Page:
I get a lot of questions about why I’m interested in harvesting and eating wild plants, especially since I live in the city. Is it safe? Does it taste good? Is it difficult? Is it time consuming? And does it have anything to do with my work on ChangingAging.org?
I have one answer to all those questions — yes. Foraging is safe and fun, but it can also be challenging and requires a lot of patience to master. In other words, you have to be willing to slow down to enjoy the bounties of the wild.
Foraging, in my opinion, is an activity and skill that can be very beneficial in preparing people for what ChangingAging founder Dr. Bill Thomas calls “life after adulthood”. If there’s one lesson we need to learn to prepare for what comes after adulthood, it’s to SLOW DOWN. In my first blog post referencing wild foraging I cited Tribes of Eden as an inspiration for learning how to “live off the land.” In fact, Tribes of Eden itself is an exploration of how to live a slower, richer life.
Although “slowing down” is often derided as a byproduct of aging, it can also be seen as a developmental process that opens the way to a deeper, richer, slower way of living. This means setting aside the ordinary adult bias in favor “doing more, better, faster!” and exploring some of the “slow” movements that are becoming increasingly popular in America and around the world, including the “slow food” movement.
Simply put, slow food is the opposite of “fast food”. It’s a global movement sparked by the explosive growth of fast food and the destruction of local food sources and traditions. Local slow food groups work to preserve and promote local foods, flavors and cuisines based on their regional ecosystem. Your farmers’ market and local winery is part of the slow food movement, and so is your local forager.
Wild foraging is not only safe and enormously healthy, it’s becoming increasingly popular. Foraging tours and clubs are popping up everywhere and just about any fancy restaurant now prominently features locally-foraged wild plants on their menu. Wild edibles can be found in the woods and city parks and are highly nutritious, full of fiber, antioxidants and minerals and many possess strong medicinal qualities. Best of all, they’re free and readably available, if you know where and when to look.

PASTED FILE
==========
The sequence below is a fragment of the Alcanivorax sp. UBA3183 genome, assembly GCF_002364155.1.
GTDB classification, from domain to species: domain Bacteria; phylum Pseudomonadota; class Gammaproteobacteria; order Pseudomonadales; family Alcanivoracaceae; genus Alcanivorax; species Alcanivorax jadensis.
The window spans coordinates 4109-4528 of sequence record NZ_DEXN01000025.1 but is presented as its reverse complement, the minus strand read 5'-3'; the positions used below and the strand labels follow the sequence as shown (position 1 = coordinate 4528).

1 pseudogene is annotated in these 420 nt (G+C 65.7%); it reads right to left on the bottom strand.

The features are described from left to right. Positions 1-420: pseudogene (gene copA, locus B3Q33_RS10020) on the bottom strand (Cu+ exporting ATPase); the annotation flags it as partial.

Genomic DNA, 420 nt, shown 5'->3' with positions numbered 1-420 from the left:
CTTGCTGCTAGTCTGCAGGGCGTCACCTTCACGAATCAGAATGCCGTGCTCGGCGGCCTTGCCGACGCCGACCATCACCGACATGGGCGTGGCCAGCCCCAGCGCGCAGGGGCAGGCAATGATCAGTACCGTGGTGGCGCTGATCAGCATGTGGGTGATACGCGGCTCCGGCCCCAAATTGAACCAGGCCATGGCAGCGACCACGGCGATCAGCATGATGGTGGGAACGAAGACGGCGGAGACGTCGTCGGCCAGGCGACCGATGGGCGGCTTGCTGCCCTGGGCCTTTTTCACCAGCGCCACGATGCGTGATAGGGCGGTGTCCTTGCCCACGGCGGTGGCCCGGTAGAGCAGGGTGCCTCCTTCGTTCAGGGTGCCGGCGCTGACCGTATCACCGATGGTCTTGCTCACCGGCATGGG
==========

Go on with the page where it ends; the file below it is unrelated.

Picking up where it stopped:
Of course, you can’t just start blundering around eating wild plants willy-nilly. Although there are few truly lethal poisonous plants, many can be toxic if you eat the wrong part or prepare it incorrectly (which also applies to domestic plants like tomatoes, potatoes and rhubarb). It takes hard work and patience to develop the expertise to locate and correctly identify edible plants. It requires you to slow down.
Below is a video featuring foraging expert Leda Meredith on the Burdock, one of the most plentiful, tastiest, nutritious and medicinally beneficial wild edibles available. You can find it nearly anywhere in the U.S. outside of the deep South. If you ever took a walk in the woods and came home covered with “burrs”, you encountered the Burdock without even noticing.
Burdock root is a popular food in Japan, and can even be found in Asian markets as Gobo. The second-year shoots of the plant also make a delicious addition to stir fries. Burdock root teas, tinctures and leaf poultices have long been a panacea for chronic digestive and skin problems.
In the first year burdock puts up leaves in a basil pattern. You want the roots from the first year plant or in the spring of their second year. Once they put up stems in the second year all the energy goes into the seeds and the roots shrivel up.
You can pickle and dry the roots or eat them steamed, stir-fried, or added to soups and stews, or used in other root recipes, such as those calling for rutabagas, celeriac, turnips, etc.
Burdock recipes (from the Moscow Food Coop):
Spring Tonic Tea
Combine dried burdock root with dried dandelion root, dried red clover blossoms, and dried peppermint. Add 1 cup boiling water to 1 tsp. dried root mix. Steep covered 1/2 hour.
Hiroko’s Kimpira Gobo (Stir-Fried Burdock And Carrots With Sesame And Soy) (Adapted from Conscious Choice Web site)
2 cups prepared burdock
2 cups prepared carrots
1 Tbsp. vegetable oil
1 tsp. sesame oil
2 Tbsps. sesame seeds
1 Tbsp. soy sauce
- Prepare the burdock and carrots in the same way, by washing and scraping the outer skin (don’t peel), then cut into matchstick-sized pieces. As you’re cutting the burdock, throw the pieces into a bowl of cold water to prevent them from turning brown in the air.
- In a large skillet or wok, heat the vegetable oil and sesame oil together. When it’s hot, sprinkle in the sesame seeds and cook, stirring, for about a minute.
- Drain the burdock and add it and the carrots to the pan. Cook and stir over medium-high heat for about five to seven minutes.
- Add soy sauce and continue stir-frying for about ten minutes. The burdock will change color from milky white to shiny gray/brown. It will be crisp, crunchy, earthy, and delicious.
Not Just a One-Post Wonder… Read More Posts by Kavan Peterson, Editor, ChangingAging.org